This obituary for Sir Henry Morton Stanley appeared in The Times on May 11, 1904.

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Sir Henry Morton Stanley

We much regret to announce the death of Sir Henry Morton Stanley, the famous explorer, which occurred peacefully at his town residence, in Richmond-terrace, Whitehall, at 6 o'clock yesterday morning. He was quite conscious to the last, and, although he did not speak during his last moments, he was able to recognize his wife and sister-in-law, who remained with him throughout the night. Sir Henry, who had not been well for some months, contracted a chill about ten days ago, while out driving, and pneumonia and pleurisy supervened.

Before he died he expressed a wish that he should be buried at his country seat, Furze Hill, Pirbright, but up to the present nothing has been definitely settled. The Dean of Westminster has expressed his willingness to have the first part of the funeral service in Westminster Abbey. A large number of telegrams of condolence have been received by Lady Stanley, who has been in constant attendance upon her husband, nursing him with the utmost devotion and care during the whole of his illness.

By the death of Sir Henry Stanley we have lost one of the greatest pioneer explorers and one of the most striking figures of the nineteenth century. Stanley's original name was John Rowlands, and he was born in Denbigh of humble parentage about the year 1840. He received a good common school education, which he improved by private reading. When about 15 years of age he left England, it is said, as a cabin boy, for New Orleans. Here he obtained a post in the office of a merchant of the name of Stanley, who took so great a liking to his young employ�, evidently having the intention of adopting him, that the latter changed his name to Henry Morton Stanley. Unfortunately, this merchant died without making a will, so that young Stanley was left without employment and without resources. Stanley seems to have been between two and three years in New Orleans, and knocked about at large until the American Civil War broke out, when, it is believed, he joined the Confederate Army. After various adventures, we find him engaged in journalism. In 1867 he joined the New York Herald, with which paper his name became afterwards so intimately associated. His first journalistic duty was to proceed to Abyssinia in the end of 1867 to act as correspondent in the war which was about to be waged against King Theodore. Through his promptitude the New York Herald was able to publish intelligence of the fall of Magdala before it was known even to the British Government. In his descriptions of the events of this campaigns, as indeed in the earliest specimens of his writings we have been able to see, we find the same characteristics as those which mark his later and better-known works; the same striking dramatic power, the same faculty of personal portraiture. Even in common conversation, as in public speaking, this tendency of Stanley to give a dramatic turn to what he had to say, this fondness for personality, generally playful, but not always agreeable to the subjects, was evident to all who came into contact with him. It was never more marked than in his magnum opus, "Through the Dark Continent." He certainly does not neglect any of the features of the new regions through which he had the good fortune to penetrate; but he is most at home when describing the people with whom he came into contact, whether it be King Mtesa of Uganda, the Arab trader Tippu Tib, or the fighting cannibals of the Aruwimi. His interviews, even in his Abyssinian letters, are almost invariably recorded in conversational style, and one cannot help a suspicion that, while the reports are essentially accurate, they have lost nothing in style and fulness in the telling. And yet the only work approaching a novel which Stanley ever attempted, "My Kalulu," can hardly be said to have been a success.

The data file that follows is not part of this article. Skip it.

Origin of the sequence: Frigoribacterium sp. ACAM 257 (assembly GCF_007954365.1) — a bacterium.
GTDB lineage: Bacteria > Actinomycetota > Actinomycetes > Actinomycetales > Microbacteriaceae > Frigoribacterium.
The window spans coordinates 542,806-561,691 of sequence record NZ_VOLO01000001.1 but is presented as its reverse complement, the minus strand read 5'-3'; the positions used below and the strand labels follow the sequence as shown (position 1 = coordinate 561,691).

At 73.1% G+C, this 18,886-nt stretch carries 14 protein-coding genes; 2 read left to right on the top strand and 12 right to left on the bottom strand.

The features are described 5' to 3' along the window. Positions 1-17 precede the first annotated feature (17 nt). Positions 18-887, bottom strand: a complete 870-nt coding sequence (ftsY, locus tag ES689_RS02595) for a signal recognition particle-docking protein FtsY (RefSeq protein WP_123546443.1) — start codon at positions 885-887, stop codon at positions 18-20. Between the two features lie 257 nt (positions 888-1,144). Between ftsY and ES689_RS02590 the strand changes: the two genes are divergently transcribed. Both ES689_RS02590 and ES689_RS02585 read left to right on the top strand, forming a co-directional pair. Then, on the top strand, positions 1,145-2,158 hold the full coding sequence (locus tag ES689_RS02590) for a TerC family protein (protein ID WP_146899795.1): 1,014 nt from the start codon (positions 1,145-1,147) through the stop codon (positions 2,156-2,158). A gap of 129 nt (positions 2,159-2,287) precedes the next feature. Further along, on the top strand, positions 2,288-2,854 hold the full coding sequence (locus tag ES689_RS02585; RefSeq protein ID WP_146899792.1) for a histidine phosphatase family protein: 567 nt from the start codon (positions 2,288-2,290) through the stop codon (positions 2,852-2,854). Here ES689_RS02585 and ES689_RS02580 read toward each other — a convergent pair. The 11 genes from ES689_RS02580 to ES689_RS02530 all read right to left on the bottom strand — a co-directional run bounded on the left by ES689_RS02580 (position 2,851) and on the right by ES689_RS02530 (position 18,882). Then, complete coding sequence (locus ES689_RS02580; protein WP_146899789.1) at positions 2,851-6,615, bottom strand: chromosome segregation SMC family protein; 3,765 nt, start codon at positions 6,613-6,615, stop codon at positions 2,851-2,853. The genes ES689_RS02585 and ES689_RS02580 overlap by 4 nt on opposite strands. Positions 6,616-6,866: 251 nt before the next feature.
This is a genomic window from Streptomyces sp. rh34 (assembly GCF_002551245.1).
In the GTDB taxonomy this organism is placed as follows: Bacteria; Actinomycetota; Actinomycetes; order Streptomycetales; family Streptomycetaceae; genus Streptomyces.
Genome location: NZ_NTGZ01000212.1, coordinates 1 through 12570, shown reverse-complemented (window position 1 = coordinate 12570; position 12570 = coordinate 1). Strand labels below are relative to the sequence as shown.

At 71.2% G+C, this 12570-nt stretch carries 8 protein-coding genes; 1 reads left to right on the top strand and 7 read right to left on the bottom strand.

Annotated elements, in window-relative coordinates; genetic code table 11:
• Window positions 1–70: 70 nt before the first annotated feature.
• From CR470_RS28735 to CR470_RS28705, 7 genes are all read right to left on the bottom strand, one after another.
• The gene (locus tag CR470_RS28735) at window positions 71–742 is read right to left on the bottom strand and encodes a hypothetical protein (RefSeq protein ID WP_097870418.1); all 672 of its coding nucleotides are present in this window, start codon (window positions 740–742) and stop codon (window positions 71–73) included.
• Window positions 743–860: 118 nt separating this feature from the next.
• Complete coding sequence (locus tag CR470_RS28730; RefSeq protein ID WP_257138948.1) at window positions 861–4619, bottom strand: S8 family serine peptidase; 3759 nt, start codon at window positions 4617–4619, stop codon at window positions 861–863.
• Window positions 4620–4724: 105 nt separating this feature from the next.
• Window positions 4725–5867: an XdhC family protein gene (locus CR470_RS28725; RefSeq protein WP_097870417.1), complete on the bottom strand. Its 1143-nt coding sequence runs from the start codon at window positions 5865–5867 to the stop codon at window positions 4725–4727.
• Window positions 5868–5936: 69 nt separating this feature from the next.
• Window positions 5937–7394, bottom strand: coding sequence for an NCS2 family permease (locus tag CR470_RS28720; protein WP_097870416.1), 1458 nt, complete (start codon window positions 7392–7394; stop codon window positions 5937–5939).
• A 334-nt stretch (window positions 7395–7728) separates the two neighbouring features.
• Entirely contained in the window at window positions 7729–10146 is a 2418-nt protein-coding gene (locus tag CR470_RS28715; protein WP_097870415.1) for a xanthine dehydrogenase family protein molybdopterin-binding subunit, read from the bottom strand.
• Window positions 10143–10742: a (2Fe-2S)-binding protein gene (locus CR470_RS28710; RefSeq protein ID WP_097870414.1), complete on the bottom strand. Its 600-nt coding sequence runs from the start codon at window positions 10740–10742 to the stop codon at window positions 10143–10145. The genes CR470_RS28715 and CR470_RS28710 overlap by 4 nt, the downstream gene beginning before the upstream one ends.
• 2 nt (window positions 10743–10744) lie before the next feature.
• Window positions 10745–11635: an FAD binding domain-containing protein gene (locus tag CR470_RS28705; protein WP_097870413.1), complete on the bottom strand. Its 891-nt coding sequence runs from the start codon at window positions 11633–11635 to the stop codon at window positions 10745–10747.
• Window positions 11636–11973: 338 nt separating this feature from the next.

On his return from Abyssinia Stanley was sent to Spain to watch events on behalf of the Herald, and it was while in Madrid, in October, 1869, that he was suddenly telegraphed for from Paris by Mr. J. Gordon Bennett, jun. Stanley, with his usual promptness, left for Paris by the next train, and arrived there the following night to find Mr. Bennett in bed. What took place is well known to all who have read "How I found Livingstone." It was about three years and a half since the great explorer had entered Africa for the last time, and for long nothing had been heard of him, and many of his friends believed he must be dead or in great want. Yet Stanley was not to start immediately in his search for Livingstone. He went to Egypt to the opening of the Suez Canal, and seems to have lingered there for some time in the hope either of being the first to interview Livingstone himself should he return that way or of hearing something authentic about him. It was only in January, 1871, that Stanley arrived at Zanzibar to enter upon the great task which was to transform his career. It was perhaps fortunate that he did not arrive sooner at Zanzibar; had he gone direct there in October, 1869, he would have had to go very far a field to find Livingstone, for at that date the explorer was making his way westward to Nyangwe with the intention of following up the Lualaba, an intention which he was never able to carry out. Had Stanley found Livingstone at Nyangwe instead of Ujiji, it is curious to conjecture what might have been the result. Encouraged and strengthened by Stanley's presence and resources, the old traveller, in company with the newspaper correspondent, might have completed the work of his life by tracing out the mysterious river to its outlet in the Atlantic, and so precipitated by a few years that rush of Europe on Africa which has resulted in its partition. But this was not to be. When Stanley, after a wonderfully rapid march, reached Ujiji, on Lake Tanganyika, he found Livingstone had returned from Nyangwe only a few days previously. It was on November 10, 1871, that the two greatest African explorers of the nineteenth century first shook hands. Livingstone, weakened in health and with his stores exhausted, was naturally overjoyed at the arrival of the unexpected relief.